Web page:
November 30th 2002


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Articles from this issue:

COVER STORY: Free Trade: what's in it for us?

EDITORIAL: Let East Timorese refugees stay

CANBERRA OBSERVED: Medicare a 'sleeper' issue for Liberals, Labor

HUMAN CLONING: Research Involving Embryos Bill stalls in the Senate

STRAWS IN THE WIND: Pub with no beer / Sheep in sheep's clothing

AGRICULTURE: US free trade deal: will it help sugar farmers?

MEDIA: Bali "interrogation" photo sends wrong message

REFLECTION: Clyde Cameron on Archbishop Mannix and Bob Santamaria

LETTERS: Ted Serong (letter)

EDUCATION: Schooling SA-style: an exercise in planned mediocrity

EDUCATION: Dumbing down: the saga continues

ASIA: How many missiles are needed to make one China?

COMMENT: British media's royal flush

BOOKS: Rule Britannia: The Victorian and Edwardian Navy

BOOKS: Rethinking Peter Singer

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BOOKS:
Rule Britannia: The Victorian and Edwardian Navy


by Michael Daniel (reviewer)

News Weekly, November 30, 2002
Ruling the waves

RULE BRITANNIA: The Victorian and Edwardian Navy
By Peter Padfield

1981, re-released London: Random House, 2002
Rec. price: $39.95

Throughout the 19th Century, Britain was considered to rule the seas on account of her Navy. She established this legendary hegemony during the Napoleonic wars and it was not until the late Victorian and particularly the Edwardian era that this claim was challenged, particularly by the Germans, a challenge that many historians argue was one of the causes of World War One.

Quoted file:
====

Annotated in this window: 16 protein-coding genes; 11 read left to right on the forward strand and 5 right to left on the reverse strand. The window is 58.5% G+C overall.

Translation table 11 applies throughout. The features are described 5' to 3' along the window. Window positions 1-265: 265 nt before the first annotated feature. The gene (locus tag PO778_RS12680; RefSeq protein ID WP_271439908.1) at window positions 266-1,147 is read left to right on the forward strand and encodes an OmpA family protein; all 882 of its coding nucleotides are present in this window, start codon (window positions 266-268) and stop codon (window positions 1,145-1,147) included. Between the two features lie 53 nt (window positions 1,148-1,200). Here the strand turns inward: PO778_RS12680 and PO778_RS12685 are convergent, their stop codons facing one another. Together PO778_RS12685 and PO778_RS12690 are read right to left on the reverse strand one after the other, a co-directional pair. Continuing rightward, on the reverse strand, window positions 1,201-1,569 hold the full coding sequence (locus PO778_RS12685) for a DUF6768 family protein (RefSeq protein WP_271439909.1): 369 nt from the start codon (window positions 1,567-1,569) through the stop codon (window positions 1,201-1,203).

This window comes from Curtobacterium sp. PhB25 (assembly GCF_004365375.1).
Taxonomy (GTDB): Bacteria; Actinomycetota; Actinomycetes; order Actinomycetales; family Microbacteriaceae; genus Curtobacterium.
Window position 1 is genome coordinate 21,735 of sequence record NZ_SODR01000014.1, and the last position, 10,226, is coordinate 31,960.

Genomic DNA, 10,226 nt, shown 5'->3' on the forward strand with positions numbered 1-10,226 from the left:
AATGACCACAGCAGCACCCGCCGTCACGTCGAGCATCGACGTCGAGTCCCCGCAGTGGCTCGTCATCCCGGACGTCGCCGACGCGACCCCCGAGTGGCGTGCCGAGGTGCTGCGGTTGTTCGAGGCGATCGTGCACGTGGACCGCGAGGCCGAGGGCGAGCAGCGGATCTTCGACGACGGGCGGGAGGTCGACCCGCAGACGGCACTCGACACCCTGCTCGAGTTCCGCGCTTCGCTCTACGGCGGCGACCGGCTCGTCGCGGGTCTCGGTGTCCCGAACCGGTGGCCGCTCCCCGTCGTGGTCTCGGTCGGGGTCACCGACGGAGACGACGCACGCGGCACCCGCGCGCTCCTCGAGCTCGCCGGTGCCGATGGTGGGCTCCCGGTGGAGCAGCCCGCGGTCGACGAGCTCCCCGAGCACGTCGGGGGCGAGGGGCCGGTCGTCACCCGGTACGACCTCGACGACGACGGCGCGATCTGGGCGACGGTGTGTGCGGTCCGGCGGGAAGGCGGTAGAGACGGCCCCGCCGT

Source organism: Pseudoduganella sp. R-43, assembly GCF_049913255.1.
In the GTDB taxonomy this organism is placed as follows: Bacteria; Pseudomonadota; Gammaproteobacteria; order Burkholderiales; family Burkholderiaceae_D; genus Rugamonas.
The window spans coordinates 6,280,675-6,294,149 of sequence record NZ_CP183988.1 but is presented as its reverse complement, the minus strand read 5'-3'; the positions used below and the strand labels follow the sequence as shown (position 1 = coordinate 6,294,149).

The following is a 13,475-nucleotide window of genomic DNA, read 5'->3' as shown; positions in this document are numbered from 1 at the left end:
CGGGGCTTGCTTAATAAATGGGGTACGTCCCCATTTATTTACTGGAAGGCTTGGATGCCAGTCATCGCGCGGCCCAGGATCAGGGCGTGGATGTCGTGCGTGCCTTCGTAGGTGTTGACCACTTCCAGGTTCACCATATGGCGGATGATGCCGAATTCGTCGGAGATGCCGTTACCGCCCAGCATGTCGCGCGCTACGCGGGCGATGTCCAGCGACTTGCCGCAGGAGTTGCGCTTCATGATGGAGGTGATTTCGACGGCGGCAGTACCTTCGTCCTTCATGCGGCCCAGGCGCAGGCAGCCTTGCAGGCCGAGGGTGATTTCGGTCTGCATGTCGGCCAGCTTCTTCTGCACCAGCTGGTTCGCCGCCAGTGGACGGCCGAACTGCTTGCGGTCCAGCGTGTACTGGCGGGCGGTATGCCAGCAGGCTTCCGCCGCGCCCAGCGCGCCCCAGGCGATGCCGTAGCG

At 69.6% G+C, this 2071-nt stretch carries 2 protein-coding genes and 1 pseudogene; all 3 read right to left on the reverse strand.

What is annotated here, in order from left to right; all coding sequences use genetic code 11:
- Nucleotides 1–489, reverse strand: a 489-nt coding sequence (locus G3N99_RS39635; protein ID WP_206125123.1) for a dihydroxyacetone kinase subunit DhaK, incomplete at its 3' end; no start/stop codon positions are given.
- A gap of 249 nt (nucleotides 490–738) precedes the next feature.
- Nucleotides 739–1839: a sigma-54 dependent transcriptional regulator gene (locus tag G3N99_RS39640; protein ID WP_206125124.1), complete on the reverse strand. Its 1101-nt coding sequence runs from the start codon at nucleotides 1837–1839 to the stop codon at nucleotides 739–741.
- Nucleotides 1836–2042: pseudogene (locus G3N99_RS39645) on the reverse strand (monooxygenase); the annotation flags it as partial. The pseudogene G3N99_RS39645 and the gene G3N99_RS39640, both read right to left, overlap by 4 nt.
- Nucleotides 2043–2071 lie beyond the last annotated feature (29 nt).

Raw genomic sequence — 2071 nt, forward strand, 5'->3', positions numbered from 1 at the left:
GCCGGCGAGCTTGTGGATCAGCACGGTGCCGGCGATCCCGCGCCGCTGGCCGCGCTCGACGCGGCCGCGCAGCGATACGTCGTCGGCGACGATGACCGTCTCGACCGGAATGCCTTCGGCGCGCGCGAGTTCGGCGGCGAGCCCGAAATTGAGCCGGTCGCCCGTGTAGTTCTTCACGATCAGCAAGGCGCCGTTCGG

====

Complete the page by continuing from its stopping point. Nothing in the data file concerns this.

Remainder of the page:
Rule Britannia examines the British Navy during the reigns of Victoria (1837-1901) and her son Edward VII (1901-1910), an era that saw significant developments.

At the commencement, the ships were wooden sailing ships with cannons; by the conclusion, they were steel dreadnoughts powered by steam and mounted with revolving guns, ships that faced the new threat of being torpedoed by submarines.

This period also saw the expansion of the British empire, as colonies were acquired and bases established to protect British interests. Britain also used its navy for the humanitarian purpose of quelling the slave trade, by intercepting and destroying vessels used to transport slaves.

Interestingly, although the British Navy had a reputation for invincibility for much of the period, the naval budget was comparatively small and certain squads had comparatively few ships. The need for new types of battleships in the wake of technological advances and the growing threat of rival nations were integral catalysts in the expansion of the naval budget.

However, perhaps the most interesting sections of Rule Britannia are those that discuss what naval life was like for officers and men and some of the developments in their conditions.

Most officers came from professional or aristocratic backgrounds, and promotion was slow, particularly early in the Victorian era, as there was an oversupply of officers - and admirals did not retire. Initially, service for sailors was only for the voyage of a ship and there was no standard uniform. By the end of the period, there were uniforms and set terms of service for sailors.

Padfield paints a fascinating portrait of one of the most interesting institutions of the 19th and early 20th centuries.




























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